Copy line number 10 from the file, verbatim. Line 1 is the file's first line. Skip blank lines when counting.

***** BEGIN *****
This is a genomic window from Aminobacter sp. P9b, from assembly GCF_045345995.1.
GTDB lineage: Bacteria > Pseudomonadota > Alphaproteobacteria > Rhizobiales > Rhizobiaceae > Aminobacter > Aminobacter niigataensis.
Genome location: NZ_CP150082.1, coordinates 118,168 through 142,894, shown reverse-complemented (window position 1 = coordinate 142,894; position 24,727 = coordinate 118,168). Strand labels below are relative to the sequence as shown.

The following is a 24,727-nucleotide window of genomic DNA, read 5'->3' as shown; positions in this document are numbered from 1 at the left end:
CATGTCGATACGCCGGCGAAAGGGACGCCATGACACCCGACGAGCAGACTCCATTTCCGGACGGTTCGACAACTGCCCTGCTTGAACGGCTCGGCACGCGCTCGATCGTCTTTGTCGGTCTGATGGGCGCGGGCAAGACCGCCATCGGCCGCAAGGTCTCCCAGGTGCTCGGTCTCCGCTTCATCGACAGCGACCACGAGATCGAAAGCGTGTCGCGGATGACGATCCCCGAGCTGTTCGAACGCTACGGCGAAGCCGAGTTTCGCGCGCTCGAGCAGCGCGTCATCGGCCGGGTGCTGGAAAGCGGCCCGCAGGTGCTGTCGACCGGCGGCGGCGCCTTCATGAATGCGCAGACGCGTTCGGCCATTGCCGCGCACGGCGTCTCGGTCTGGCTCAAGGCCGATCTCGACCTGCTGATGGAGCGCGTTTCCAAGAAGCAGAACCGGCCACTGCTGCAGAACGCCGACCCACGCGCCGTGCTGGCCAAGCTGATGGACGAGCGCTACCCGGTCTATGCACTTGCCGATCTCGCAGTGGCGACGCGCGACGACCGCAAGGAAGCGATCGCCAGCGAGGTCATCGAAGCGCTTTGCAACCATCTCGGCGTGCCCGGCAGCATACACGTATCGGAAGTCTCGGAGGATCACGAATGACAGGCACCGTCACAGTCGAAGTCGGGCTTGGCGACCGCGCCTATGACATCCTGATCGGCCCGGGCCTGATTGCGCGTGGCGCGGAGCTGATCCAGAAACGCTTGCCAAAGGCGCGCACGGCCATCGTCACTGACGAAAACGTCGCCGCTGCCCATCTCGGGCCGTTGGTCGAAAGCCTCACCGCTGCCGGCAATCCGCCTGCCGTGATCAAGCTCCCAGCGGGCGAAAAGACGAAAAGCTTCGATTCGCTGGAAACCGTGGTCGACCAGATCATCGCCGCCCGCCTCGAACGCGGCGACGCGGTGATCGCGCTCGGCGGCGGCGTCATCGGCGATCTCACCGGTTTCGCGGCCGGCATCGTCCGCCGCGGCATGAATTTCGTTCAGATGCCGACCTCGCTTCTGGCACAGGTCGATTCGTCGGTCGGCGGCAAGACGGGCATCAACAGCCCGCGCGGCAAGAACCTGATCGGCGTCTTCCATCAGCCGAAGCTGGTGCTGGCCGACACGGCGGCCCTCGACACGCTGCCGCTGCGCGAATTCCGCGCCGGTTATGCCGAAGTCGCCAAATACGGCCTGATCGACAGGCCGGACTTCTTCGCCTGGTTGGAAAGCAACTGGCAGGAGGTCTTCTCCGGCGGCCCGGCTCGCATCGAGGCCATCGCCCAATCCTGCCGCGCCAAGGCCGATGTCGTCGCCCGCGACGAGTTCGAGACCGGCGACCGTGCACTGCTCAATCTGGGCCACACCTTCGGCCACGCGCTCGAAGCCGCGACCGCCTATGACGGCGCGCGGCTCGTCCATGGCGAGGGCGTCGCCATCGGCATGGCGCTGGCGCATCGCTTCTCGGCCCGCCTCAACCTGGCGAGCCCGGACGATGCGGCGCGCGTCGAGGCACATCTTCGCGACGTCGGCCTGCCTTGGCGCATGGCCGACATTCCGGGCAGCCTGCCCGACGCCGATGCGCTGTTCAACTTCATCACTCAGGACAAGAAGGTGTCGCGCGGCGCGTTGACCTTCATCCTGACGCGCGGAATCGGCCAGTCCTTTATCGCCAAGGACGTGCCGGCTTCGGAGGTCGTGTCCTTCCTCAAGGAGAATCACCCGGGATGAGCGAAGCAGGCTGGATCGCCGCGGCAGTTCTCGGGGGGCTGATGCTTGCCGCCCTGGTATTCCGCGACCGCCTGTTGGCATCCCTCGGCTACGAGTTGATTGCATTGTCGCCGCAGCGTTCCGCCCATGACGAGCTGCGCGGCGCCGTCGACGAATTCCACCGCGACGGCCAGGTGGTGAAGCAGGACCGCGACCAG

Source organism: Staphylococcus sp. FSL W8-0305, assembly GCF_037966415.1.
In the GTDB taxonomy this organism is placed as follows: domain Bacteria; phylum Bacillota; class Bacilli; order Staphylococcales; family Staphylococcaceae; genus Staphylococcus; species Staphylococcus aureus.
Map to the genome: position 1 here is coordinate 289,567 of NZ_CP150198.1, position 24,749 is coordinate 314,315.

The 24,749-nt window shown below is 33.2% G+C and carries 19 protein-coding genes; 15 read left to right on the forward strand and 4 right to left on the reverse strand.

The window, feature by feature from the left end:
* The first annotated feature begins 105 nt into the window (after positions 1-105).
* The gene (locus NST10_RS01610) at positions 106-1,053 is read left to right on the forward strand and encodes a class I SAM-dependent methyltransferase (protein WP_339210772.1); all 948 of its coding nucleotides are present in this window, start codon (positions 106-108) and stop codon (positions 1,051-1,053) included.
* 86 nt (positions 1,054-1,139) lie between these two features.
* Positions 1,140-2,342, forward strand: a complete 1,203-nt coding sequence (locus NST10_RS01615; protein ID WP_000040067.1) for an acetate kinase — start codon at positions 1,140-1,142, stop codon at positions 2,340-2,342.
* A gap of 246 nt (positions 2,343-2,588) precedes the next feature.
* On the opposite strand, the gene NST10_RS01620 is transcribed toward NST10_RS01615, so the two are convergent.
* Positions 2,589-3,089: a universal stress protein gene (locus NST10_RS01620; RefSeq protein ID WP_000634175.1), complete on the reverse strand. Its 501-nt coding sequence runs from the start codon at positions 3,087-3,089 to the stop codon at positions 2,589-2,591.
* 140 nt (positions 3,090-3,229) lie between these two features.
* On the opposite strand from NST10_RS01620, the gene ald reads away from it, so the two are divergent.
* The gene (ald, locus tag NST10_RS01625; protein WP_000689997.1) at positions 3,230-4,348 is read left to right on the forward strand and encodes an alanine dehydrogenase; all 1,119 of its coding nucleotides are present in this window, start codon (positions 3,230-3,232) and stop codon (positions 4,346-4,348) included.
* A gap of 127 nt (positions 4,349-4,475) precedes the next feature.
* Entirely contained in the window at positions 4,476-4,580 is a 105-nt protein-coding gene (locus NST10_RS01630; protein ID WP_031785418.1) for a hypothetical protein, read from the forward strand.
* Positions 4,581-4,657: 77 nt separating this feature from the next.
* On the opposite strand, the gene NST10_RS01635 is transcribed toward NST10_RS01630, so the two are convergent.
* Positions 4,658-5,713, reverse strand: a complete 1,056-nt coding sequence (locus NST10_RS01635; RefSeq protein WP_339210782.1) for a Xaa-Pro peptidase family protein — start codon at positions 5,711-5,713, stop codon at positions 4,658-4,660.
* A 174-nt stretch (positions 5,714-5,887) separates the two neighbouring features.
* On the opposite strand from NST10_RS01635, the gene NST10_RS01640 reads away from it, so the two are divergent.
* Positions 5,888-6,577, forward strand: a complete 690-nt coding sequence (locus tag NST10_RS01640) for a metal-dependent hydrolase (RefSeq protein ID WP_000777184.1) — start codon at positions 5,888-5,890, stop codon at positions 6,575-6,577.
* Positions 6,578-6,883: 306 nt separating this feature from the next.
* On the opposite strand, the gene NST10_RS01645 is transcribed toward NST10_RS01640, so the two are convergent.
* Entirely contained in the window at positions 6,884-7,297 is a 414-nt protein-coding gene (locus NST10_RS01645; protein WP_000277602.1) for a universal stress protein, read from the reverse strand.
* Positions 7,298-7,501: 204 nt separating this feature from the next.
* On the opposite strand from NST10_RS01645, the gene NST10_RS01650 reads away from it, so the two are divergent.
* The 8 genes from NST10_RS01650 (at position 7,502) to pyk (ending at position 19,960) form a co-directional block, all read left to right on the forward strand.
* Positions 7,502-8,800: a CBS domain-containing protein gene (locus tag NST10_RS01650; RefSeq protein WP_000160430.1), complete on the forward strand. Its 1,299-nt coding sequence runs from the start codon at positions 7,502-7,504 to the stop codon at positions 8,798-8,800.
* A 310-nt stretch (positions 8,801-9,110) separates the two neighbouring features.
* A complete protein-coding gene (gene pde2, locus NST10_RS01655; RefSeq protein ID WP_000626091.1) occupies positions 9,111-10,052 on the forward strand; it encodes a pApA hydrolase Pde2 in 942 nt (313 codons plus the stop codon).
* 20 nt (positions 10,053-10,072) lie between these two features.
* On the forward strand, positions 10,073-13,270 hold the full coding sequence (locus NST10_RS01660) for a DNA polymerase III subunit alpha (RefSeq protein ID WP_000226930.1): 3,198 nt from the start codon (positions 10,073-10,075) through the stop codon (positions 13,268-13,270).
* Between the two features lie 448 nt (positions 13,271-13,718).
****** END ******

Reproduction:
The window, feature by feature from the left end: